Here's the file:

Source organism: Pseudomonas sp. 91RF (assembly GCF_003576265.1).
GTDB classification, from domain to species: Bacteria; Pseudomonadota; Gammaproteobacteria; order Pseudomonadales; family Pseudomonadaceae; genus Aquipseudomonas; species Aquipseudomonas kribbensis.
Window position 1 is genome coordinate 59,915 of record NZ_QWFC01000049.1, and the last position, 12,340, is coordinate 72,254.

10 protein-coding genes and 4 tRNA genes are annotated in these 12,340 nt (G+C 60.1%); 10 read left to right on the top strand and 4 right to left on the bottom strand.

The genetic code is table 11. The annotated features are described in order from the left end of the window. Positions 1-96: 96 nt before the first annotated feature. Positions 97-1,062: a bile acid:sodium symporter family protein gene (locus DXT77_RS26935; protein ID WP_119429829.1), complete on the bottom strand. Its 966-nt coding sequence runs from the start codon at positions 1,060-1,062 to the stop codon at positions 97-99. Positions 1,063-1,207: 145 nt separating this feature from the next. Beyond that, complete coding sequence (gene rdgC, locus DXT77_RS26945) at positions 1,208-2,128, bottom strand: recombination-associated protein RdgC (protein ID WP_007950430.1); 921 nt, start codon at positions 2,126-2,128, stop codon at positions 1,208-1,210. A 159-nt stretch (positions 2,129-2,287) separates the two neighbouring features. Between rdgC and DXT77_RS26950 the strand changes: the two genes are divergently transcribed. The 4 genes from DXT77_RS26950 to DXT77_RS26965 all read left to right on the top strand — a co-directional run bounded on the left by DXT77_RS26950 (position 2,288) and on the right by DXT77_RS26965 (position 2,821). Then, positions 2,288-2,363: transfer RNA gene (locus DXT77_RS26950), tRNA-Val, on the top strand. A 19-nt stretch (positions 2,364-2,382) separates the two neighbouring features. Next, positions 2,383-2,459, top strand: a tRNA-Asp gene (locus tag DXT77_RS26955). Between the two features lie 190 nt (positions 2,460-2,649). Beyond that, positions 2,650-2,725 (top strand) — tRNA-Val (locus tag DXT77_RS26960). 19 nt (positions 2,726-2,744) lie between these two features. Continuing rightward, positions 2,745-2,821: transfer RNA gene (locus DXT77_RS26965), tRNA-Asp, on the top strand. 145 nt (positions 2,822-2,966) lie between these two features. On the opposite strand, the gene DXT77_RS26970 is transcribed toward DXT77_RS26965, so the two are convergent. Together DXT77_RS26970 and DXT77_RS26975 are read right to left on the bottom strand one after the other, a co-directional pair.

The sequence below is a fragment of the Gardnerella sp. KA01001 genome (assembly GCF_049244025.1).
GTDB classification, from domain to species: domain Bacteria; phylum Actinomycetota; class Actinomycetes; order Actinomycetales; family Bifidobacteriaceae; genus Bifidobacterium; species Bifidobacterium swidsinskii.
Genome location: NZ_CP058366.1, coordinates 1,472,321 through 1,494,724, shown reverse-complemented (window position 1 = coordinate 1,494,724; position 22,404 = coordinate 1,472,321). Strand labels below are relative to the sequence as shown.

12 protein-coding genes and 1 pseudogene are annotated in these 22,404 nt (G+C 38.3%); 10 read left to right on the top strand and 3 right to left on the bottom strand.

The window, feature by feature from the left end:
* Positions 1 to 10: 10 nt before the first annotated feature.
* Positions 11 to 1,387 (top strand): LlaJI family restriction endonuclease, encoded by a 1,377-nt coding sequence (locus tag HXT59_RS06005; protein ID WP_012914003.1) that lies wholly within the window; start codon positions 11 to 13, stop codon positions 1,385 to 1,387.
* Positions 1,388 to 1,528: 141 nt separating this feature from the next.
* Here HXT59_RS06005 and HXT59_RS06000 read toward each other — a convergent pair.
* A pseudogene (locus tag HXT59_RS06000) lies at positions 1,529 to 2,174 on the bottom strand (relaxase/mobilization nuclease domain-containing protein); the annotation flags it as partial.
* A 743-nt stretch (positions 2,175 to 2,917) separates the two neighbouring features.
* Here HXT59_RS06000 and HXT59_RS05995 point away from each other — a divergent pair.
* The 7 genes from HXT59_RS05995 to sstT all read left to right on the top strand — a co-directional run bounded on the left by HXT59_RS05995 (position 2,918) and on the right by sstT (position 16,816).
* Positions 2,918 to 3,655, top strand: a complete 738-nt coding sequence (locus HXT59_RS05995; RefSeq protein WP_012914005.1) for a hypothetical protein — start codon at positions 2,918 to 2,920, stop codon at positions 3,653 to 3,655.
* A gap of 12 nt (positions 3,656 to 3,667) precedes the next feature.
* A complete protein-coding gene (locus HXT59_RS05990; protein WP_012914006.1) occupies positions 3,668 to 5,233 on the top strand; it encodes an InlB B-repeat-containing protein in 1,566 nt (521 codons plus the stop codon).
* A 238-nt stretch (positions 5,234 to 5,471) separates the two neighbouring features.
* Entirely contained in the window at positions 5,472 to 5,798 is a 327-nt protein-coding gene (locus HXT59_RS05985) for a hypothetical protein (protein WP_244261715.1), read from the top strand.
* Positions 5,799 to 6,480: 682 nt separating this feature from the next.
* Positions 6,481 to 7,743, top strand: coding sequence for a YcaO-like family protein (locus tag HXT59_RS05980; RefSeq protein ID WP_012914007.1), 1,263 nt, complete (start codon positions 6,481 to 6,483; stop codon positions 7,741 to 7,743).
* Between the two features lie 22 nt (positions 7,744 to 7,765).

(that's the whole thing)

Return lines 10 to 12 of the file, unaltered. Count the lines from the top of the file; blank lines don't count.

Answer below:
The window, feature by feature from the left end:
* Positions 1 to 10: 10 nt before the first annotated feature.
* Positions 11 to 1,387 (top strand): LlaJI family restriction endonuclease, encoded by a 1,377-nt coding sequence (locus tag HXT59_RS06005; protein ID WP_012914003.1) that lies wholly within the window; start codon positions 11 to 13, stop codon positions 1,385 to 1,387.